Awakening Waterfront Memories in Urban Space: The Design of Chengdu’s Living Water Garden by

2022 Residential / China / Built in 2021 /

Living Water Garden in Chengdu, China is a landscape design project that explores the relationship between residential space and water. Through the design techniques of ecological simulation and scenery reproduction, the ties between the surrounding communities and waterfront green space are strengthened, and the distance between man and nature is narrowed. The unique water culture of Chengdu, known primarily as a mountain city, was taken into account to create a community park with all the vital characteristics of the local environment. This park, which also takes inspiration from aspects of Dujiangyan, the Minjiang River Valley, and Wucaichi, is known as the Living Water Garden.

Utilizing the narrow “surplus” space in the area, the design team planted greenery to skillfully and organically integrate the water into the landscape. Traces of man-made interference are minimized, while the natural beauty of the space is emphasized. The space’s shape and resemblance to natural waterways awaken the waterfront memories of the Chengdu people, who have long been nourished by the mighty Minjiang River.

To reinvigorate the energy of this small canyon-like space, the design team conducted a comprehensive study of its urban geography and cultural identity. Guided by the hydrological characteristics of Sichuan Province, they envisioned the original weirs, lowlands, overlapping ponds, and islands of the region into four interactive hydroparks. The sections are named Chuanshui Park, Fenshui Park, Dieshui Park, and Huanshui Park.

Chuanshui Park, as the first completed section of Living Water Garden, is designed as a novel “natural tunnel”, taking advantage of the height differences across the site’s undulating terrain. The park is enclosed by dense herbaceous plants and surrounded by deep canyon streams. Depending on the time of year, the amount of water used in Chuanshui Park can be adjusted; two different landscapes, one for the wet season and one for the dry season, help create a public space that changes with the seasons. The lake flows naturally through the community, between the hills and tall grasses. Visitors immerse themselves in the water’s mist while walking below the stream, forming a linear park that twists and turns. To simulate the space and texture of a natural mountain and river formation, and ensure adaptability, sustainability, and convenience, low cost reinforced concrete was used as the building material at the facade level. The challenging project is now an inseparable and beloved part of the local community.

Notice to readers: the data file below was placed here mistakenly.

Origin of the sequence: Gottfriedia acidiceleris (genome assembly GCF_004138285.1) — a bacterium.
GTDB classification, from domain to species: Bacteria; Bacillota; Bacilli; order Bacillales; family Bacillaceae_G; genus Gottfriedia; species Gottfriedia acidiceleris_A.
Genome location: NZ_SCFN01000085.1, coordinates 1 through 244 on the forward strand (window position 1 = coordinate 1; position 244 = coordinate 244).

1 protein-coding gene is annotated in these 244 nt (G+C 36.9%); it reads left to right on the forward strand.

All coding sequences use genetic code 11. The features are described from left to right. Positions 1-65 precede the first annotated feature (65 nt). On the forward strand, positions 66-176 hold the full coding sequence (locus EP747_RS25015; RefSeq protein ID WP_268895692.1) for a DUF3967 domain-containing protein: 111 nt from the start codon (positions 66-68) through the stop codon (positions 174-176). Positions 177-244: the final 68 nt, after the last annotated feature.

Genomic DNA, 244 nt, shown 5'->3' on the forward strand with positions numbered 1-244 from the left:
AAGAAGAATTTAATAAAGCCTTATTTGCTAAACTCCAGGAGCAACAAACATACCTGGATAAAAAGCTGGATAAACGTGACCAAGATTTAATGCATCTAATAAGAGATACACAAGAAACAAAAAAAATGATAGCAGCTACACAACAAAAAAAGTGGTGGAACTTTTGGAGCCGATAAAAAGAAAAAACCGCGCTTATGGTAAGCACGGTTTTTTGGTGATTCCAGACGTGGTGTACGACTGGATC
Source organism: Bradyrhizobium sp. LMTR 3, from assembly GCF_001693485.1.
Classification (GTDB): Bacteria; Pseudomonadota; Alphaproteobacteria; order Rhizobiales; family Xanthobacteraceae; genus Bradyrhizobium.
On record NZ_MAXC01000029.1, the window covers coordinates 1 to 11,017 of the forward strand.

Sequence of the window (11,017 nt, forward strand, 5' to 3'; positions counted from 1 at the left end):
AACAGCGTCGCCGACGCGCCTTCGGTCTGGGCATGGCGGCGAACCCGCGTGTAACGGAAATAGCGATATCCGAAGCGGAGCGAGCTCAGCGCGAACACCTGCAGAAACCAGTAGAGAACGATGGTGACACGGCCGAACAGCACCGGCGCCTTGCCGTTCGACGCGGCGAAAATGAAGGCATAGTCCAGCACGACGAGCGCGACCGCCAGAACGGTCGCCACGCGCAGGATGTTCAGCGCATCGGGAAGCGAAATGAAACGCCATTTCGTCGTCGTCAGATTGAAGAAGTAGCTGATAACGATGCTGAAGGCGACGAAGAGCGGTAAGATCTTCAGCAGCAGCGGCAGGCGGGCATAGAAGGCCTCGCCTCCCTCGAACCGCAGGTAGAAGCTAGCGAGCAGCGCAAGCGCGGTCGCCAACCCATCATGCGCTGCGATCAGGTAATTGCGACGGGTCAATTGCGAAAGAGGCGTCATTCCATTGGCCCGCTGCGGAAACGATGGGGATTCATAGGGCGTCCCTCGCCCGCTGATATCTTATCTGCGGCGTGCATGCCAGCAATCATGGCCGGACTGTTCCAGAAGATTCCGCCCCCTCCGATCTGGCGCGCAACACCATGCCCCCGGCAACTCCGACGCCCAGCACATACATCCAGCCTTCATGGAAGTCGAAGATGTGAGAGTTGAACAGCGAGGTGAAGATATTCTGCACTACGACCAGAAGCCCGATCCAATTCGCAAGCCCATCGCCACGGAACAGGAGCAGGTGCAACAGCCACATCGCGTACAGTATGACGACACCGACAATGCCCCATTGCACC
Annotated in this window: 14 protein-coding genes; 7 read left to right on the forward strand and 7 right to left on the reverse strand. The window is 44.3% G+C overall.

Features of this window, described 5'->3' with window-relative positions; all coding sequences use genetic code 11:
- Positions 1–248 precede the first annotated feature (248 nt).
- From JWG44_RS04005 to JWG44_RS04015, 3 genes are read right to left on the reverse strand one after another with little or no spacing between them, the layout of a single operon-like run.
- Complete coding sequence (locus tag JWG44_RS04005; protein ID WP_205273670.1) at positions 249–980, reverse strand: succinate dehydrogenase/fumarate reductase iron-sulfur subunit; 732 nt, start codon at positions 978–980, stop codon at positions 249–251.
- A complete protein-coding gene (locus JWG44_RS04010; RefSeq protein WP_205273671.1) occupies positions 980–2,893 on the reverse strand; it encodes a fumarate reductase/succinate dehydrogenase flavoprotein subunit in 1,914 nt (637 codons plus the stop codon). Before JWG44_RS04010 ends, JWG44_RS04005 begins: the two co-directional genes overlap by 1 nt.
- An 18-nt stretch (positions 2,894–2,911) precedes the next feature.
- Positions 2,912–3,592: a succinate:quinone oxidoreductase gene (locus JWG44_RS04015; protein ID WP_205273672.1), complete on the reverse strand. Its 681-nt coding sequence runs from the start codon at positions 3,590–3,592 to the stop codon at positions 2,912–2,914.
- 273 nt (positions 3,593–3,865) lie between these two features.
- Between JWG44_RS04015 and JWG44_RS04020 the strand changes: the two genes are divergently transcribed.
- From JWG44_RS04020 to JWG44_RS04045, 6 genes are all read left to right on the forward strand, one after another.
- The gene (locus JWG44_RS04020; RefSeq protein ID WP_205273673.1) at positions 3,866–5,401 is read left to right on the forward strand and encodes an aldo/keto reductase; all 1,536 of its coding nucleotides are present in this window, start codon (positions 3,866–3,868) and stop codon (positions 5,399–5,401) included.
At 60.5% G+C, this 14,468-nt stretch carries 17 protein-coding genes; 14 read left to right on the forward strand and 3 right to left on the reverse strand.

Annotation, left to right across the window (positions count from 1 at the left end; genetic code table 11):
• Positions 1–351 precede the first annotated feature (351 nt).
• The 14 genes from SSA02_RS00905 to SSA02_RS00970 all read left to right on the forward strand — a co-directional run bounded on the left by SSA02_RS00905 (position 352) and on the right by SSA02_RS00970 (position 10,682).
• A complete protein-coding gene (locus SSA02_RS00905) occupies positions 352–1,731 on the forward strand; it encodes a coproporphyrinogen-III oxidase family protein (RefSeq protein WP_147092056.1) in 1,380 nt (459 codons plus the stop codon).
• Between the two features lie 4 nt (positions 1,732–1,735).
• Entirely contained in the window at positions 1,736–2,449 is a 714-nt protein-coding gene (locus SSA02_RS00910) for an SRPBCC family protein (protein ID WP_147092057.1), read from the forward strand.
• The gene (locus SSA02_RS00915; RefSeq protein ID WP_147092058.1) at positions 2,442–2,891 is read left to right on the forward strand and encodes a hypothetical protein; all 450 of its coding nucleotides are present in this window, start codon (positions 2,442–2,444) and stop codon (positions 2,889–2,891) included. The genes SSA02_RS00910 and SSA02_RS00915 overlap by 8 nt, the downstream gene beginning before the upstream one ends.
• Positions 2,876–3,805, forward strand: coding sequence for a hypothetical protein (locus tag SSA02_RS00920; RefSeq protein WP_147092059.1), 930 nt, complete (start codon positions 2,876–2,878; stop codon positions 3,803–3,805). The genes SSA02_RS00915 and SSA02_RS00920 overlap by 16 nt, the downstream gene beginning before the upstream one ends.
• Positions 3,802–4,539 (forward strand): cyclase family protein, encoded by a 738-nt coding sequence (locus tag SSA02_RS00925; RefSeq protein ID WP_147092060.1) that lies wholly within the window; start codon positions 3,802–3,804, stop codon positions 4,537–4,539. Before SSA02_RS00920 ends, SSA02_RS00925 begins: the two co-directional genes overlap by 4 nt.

Chuanshui Park recreates the natural cliffs, waterflow, and water plants of the Minjiang River Valley. The park is approximately 5.5 meters lower than the surrounding neighborhood. Out of view of the shaded visitors is a deep, interactive water stream. At different points, the valley varies in height, width, and shape, reproducing the winding beauty of the Minjiang River Valley.

From the nearby community, one’s view passes through the mountain seedlings and wild grass. The canyon walls and stone-ground washed by water are faintly visible. The falling water flows along the canyon, connecting the landscape nodes and recreation spaces.

Water is the soul of the Chengdu community. Here, human activity is inseparable from the water. The Living Water Garden organically combines the artificial and natural contexts to create a public water park unique to Sichuan Province. The immersive experience of Living Water Garden reproduces memories of the waterfront, and its adaptive, linear form calls to mind the process of “how water flows to Chengdu” from the Minjiang River. Communities can gain a closer relationship with the water space. Physical and spiritual distance between people and water is shortened. And, perhaps most importantly, a once-dormant community space is revitalized with energy and vigor.

Project Location: Chengdu City, Sichuan Province, China

Design year: August 2016 ~ May 2020

Year Built: September 2020 ~ August 2021


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